Legendary Australian recording artist Lisa Gerrard (of Dead Can Dance fame) and renowned world percussionist David Kuckhermann combine their complimentary talents on Hiraeth, an album which takes its name from a Welsh word meaning ‘nostalgia’ or ‘homesickness’. Comprised of twelve compositions that can be likened to aural vestiges of ancient rituals, Hiraeth highlights Gerrard singing in her ethereal contralto style of indecipherable glossolalia, while Kuckhermann transmits the hypnotic resonances of handpan amid other organic instruments. Featuring contributions by multi-instrumentalists Nadishana and Cye Wood, along with Hristina Beleva playing a Bulgarian instrument called gadulka which closely mirrors a violin, the musical soul of Hiraeth sounds beautifully Balkan and often gypsy-like to my ears.

From the opening piece, “The Beginning”, we are met with an intriguing sound-collage of handpan glistening upon tribal percussive rhythms, as Gerrard’s amorphous vocal melodies strike a perfectly paradoxical balance between ecstasy and mournfulness. Various world-folk instruments enter the picture at various scenes, most notably Beleva’s gadulka which lends subtly suspenseful peaks along the way, as well as what sounds like a duduk coming to the forefront on a few passages. One of my favorite pieces is “Rattlesnake”, which not only makes creative use of a shaker instrument to deftly mimic the shaking of a rattlesnake’s tail, but likewise pleasantly recalls Gerrard’s work with Pieter Bourke on their collaborative album Duality. Also noteworthy is the meditative instrumental “Time Passes”, which exudes a smoky atmosphere of improvised cymbals, gong, rainstick and shakers all seemingly giving a voice to ancient relics. This piece is followed by the particularly haunting “Armira”, a vocalized soundscape wherein whirling ghostly intonations effectively bring-to-mind the flickering light of a lantern peering through a fog. On “Forgotten Language”, Gerrard’s idiosyncratic inflections seductively slither upon a languid tribal groove, effectively conveying a loungey otherworldliness not unlike her memorable (albeit less dramatic) performance on “Space Weaver” from The Silver Tree album.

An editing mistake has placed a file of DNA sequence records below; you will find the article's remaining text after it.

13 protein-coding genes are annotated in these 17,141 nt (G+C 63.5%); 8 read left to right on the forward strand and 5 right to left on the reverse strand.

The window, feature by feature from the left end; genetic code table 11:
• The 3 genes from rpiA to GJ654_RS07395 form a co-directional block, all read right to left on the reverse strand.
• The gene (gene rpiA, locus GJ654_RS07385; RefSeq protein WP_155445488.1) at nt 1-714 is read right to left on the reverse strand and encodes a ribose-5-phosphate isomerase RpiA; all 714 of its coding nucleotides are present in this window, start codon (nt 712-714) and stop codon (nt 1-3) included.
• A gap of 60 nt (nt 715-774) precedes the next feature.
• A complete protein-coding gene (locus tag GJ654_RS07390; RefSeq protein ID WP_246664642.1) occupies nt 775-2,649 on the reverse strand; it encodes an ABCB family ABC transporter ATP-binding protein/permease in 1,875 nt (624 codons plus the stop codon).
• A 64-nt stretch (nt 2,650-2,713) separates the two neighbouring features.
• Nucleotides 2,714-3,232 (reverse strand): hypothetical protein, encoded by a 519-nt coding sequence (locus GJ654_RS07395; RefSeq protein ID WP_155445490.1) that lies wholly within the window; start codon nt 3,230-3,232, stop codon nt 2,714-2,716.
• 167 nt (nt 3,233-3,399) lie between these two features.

Effectively taking the listener on a timeless journey through gothic-hued soundscapes of tribalesque neoclassicism, the sun seemingly never quite rises on Hiraeth’s mesmerizingly nocturnal environment of otherworldly beauty, mystery and sacredness! ~Candice Michelle

For more information please visit Lisa Gerrard and David Kuckhermann's websites. This album is also available at Amazon, Google Play and iTunes.

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